Though we don’t always expect it, we can develop allergies or asthma over time. Determining if you have either of these conditions requires working with a trained and licensed allergist. But how do you know when it is time to seek a diagnosis from an allergist? Read on for the most common symptoms to consider.
Time to Make an Appointment
There are a handful of tell-tale signs that it is time for you to consult an allergist. For example, if you feel like you are always getting sick or you are frequently sneezing or coughing in the presence of a pet, you may want to seek a professional consultation. Other indicators include:
- A runny or stuffy nose, cough, or watery eyes that last for more than three months
- Frequent sinus infections, headaches, stuffy nose, or ear infections
- Snoring or trouble staying asleep
- Difficulty in carrying out day-to-day activities
- Struggling to breathe, particularly after exercise or at night
- Feeling tightness in your chest or being short of breath frequently
- Over-the-counter drugs have not provided relief
Finally, if you are dealing with health conditions such as heart disease, diabetes, high blood pressure, glaucoma, or issues with your thyroid, prostate, liver, or kidney, it may not be safe to take certain over-the-counter allergy medications. In this case, it is very important to discuss with your doctor how to best treat your allergy symptoms.
What to Expect at the Allergist
When you make an appointment with an allergist to discuss your possible allergies or asthma, you can expect a standardized process from your doctor.
First, if you suspect that you may have allergies, your doctor may conduct allergy tests to figure out what allergens may or may not be involved. Confirming what substances are causing your allergies can help determine the best course of treatment.
Allergy tests are typically conducted as either skin prick or scratch tests. In these tests, the doctor will lightly prick or scratch the skin to allow a drop of the suspected allergen to be absorbed. The allergist then observes you to determine if there is any allergic reaction. At Columbia Allergy, we perform skin prick tests for our patients or, if needed, send patients out for additional lab testing.
In some cases, the allergist may also use intradermal testing, where the allergen is injected just beneath the skin. For certain other allergies, such as perfume and cosmetics, the allergist may use an adhesive patch that will test your allergic reaction over a 48-hour period.
Identifying Allergy Triggers
Once the testing is complete, the allergist will help determine what triggers worsen your allergies. This helps you understand ways to avoid allergic triggers that can make it difficult for you to breathe or cause additional symptoms. Even decreasing exposure can be helpful to control symptoms.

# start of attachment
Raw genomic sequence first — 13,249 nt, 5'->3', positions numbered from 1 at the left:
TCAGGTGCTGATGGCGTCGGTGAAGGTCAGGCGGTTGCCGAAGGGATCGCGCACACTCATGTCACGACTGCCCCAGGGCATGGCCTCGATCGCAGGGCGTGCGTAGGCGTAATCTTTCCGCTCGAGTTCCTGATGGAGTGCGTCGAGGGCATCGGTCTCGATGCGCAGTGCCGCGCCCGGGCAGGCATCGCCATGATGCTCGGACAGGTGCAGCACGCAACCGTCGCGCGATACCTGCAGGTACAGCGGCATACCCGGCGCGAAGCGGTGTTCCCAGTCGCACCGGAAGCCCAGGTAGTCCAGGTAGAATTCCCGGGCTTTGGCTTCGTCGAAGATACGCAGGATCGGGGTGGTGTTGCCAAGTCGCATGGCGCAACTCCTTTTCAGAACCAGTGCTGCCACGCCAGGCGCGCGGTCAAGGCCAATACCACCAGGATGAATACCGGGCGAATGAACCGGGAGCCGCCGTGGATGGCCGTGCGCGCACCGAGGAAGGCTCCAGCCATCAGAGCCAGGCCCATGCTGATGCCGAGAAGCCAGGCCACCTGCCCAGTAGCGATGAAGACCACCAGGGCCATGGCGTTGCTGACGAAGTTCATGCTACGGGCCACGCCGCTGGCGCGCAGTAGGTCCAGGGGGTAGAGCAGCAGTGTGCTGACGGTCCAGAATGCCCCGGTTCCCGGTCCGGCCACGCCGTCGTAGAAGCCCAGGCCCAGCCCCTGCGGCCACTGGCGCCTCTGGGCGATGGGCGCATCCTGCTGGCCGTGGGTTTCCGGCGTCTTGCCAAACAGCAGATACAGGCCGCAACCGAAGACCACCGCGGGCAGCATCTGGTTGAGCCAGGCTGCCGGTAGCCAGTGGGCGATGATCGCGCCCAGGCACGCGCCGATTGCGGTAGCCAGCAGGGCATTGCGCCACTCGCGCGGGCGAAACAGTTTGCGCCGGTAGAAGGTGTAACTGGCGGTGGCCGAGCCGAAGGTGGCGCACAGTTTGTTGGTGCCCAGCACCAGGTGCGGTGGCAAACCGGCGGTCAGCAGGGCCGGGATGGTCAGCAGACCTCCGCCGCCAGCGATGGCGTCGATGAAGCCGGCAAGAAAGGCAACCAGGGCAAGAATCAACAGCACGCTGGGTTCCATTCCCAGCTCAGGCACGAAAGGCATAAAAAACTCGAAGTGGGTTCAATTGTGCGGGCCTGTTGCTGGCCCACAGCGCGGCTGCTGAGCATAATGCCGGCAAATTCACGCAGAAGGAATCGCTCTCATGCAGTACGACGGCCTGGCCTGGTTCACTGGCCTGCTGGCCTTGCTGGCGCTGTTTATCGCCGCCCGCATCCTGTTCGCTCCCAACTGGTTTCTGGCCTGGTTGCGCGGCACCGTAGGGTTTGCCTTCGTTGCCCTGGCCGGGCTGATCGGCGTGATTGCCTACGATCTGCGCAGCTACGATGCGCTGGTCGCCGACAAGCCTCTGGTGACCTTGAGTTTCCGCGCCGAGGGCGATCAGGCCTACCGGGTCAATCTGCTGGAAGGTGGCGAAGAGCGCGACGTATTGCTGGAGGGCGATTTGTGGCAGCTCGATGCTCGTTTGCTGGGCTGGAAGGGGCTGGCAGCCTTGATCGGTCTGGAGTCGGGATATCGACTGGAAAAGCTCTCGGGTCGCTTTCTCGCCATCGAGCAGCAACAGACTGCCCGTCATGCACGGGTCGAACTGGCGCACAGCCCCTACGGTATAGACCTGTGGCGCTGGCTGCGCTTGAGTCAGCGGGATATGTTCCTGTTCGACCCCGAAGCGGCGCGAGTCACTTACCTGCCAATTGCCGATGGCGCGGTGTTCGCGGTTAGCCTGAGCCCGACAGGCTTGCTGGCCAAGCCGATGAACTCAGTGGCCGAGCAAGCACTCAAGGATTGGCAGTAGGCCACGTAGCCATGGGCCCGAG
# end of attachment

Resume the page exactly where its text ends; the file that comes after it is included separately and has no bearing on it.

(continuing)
Developing a Treatment Plan
The final step in this process will be the creation of an allergy treatment plan. Depending on the type of allergen, this may include medications or immunotherapy. Immunotherapy consists of four techniques: allergy shots, sublingual immunotherapy, oral immunotherapy, and Precision Immune Targeting, also known as intralymphatic immunotherapy.
It’s important to work with an experienced provider for each of these techniques.
- You’ll receive allergy shots every couple of weeks. Each shot contains a small amount of the allergen. Over the course of the shot regimen, the amount of allergen each shot contains will increase to help increase your body’s proper response to the trigger.
- Sublingual immunotherapy involves the use of a tablet or fluid that dissolves under your tongue. This allows allergens to enter your body faster, desensitizing your immune system over time. While allergists often use sublingual techniques for pet and dust allergies, the team at Columbia has developed new protocols that allow us to use this technique for food allergies, as well.
- Oral immunotherapy focuses on using incremental amounts of food to help food allergy sufferers recover. Under careful supervision by an allergist, you’ll gradually increase the amount of the allergic food at each appointment along with daily at-home dosing, until you reach maintenance and continue the maintenance dosing on your own at home.
- Precision Immune Targeting uses ultrasound-guided injections of your allergens directly into the lymph nodes by an interventional radiologist. By injecting directly into your lymph nodes, Precision Immune Targeting can produce faster results with fewer visits to your allergist. It’s important to note, though, that this breakthrough procedure is offered exclusively by Columbia Allergy.
If you are seeking treatment for asthma or allergies, Columbia Allergy is here to help. Our providers take a patient-focused approach that views every person as an individual with unique challenges and goals. Contact us at any of our convenient locations in California, Oregon, Idaho, or Washington to learn more about how we can help.
This is not medical advice. If you’re concerned that you may have allergies or asthma, please consult a medical professional.